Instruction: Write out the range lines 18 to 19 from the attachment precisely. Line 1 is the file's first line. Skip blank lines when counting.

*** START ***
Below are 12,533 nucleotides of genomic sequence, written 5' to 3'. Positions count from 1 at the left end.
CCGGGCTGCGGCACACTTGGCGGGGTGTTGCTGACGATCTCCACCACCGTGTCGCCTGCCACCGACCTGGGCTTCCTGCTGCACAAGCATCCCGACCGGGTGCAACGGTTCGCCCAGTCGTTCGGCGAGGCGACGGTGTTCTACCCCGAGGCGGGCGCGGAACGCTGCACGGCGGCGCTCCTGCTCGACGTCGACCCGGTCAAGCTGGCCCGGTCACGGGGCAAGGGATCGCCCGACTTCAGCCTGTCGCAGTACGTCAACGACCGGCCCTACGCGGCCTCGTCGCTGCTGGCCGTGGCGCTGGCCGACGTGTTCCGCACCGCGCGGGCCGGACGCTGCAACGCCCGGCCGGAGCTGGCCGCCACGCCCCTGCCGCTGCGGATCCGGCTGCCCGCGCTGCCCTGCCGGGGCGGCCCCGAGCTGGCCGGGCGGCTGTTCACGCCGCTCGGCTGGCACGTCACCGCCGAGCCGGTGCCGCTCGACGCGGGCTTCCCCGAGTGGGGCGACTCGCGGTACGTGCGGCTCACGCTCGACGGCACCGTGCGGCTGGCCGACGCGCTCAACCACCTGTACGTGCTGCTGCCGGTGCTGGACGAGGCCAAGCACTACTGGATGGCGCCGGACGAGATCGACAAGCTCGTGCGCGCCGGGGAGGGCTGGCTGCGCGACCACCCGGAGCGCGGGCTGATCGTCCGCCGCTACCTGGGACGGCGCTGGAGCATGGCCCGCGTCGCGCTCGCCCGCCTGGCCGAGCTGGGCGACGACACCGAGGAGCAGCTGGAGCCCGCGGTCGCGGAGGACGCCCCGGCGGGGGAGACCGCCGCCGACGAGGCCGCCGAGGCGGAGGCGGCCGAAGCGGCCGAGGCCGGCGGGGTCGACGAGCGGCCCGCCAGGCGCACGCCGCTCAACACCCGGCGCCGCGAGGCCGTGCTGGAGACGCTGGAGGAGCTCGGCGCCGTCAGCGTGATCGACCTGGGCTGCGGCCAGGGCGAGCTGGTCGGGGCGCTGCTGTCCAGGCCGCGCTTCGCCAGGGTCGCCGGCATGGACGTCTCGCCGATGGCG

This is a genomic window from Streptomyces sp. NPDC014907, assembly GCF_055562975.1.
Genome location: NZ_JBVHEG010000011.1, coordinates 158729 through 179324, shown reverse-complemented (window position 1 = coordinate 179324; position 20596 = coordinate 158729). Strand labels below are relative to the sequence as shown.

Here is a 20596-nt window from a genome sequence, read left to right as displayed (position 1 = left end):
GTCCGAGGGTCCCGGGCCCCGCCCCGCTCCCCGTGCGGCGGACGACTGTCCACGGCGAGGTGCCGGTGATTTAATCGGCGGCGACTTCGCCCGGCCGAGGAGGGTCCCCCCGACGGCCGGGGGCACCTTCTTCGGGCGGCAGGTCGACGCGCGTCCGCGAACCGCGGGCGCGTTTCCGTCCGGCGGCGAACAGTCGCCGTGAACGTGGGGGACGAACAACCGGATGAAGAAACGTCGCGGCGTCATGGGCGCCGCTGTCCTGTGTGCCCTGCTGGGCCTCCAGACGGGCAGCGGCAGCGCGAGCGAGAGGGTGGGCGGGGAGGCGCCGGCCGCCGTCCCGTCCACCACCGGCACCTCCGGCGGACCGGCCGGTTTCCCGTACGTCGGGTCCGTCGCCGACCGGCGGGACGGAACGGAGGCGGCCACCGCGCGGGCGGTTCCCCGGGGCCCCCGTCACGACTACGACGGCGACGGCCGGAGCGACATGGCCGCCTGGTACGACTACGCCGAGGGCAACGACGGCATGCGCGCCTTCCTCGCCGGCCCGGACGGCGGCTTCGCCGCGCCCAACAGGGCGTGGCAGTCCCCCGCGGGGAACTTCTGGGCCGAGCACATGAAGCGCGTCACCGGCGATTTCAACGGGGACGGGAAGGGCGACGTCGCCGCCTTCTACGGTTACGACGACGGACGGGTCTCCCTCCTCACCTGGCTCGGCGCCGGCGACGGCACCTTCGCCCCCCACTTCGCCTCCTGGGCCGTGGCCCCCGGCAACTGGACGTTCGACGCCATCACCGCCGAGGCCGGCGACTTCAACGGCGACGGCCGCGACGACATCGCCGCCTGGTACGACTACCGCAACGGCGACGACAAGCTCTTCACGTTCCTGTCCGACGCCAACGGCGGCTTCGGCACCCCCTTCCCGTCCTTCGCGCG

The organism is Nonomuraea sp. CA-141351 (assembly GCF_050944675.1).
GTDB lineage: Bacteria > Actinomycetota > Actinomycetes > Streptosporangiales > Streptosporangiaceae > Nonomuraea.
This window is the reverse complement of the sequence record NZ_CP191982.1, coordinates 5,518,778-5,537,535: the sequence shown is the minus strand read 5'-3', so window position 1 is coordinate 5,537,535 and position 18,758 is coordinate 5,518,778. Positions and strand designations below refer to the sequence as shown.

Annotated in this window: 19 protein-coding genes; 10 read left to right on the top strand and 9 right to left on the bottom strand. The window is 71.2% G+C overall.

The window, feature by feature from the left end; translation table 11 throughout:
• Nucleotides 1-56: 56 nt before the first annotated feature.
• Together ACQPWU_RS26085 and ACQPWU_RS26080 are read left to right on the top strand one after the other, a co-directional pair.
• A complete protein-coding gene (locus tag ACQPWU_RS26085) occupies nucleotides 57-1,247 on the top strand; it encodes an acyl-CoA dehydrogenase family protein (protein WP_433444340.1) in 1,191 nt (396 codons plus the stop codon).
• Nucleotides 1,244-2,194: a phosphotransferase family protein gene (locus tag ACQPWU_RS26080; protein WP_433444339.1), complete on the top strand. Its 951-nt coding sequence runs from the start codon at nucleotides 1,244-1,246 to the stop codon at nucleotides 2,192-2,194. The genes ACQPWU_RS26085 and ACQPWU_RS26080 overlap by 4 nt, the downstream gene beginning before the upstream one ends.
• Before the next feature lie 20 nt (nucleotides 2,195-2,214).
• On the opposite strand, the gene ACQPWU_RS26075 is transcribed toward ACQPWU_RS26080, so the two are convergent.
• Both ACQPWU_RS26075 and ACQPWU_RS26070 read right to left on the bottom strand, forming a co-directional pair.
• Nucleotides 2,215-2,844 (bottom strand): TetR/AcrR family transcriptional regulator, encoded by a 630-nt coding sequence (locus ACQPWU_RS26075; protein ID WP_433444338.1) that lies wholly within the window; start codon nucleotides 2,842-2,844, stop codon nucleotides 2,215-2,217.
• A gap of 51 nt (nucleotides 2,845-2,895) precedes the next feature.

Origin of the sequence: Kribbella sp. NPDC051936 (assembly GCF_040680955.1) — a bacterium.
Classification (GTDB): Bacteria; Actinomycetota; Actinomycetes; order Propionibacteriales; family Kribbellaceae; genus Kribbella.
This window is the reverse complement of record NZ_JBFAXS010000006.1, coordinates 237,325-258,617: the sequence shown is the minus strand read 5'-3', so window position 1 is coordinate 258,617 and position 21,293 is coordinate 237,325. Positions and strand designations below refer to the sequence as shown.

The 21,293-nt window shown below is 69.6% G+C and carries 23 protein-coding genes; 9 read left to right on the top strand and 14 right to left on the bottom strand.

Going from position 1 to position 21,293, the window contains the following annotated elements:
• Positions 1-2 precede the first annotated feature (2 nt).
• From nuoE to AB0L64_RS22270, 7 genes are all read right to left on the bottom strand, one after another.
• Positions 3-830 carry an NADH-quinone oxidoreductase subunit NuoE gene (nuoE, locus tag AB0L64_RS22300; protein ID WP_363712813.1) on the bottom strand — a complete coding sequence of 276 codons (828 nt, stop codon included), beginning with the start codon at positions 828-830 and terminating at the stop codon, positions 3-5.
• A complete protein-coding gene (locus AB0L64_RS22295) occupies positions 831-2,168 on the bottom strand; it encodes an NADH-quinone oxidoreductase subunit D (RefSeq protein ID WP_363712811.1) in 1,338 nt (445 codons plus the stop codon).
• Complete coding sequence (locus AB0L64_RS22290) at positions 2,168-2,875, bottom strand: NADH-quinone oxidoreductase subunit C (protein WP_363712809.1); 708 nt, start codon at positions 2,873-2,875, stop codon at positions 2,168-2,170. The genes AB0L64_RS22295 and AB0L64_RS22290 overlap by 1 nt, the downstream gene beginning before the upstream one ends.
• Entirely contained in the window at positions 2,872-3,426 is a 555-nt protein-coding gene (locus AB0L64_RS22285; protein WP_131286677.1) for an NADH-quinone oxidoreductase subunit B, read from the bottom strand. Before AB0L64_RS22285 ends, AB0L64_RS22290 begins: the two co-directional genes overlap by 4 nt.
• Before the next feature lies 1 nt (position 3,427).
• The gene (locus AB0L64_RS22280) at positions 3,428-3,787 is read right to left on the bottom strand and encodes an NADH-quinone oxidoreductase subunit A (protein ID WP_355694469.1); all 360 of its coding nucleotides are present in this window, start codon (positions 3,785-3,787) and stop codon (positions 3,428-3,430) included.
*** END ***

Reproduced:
• Both ACQPWU_RS26075 and ACQPWU_RS26070 read right to left on the bottom strand, forming a co-directional pair.
• Nucleotides 2,215-2,844 (bottom strand): TetR/AcrR family transcriptional regulator, encoded by a 630-nt coding sequence (locus ACQPWU_RS26075; protein ID WP_433444338.1) that lies wholly within the window; start codon nucleotides 2,842-2,844, stop codon nucleotides 2,215-2,217.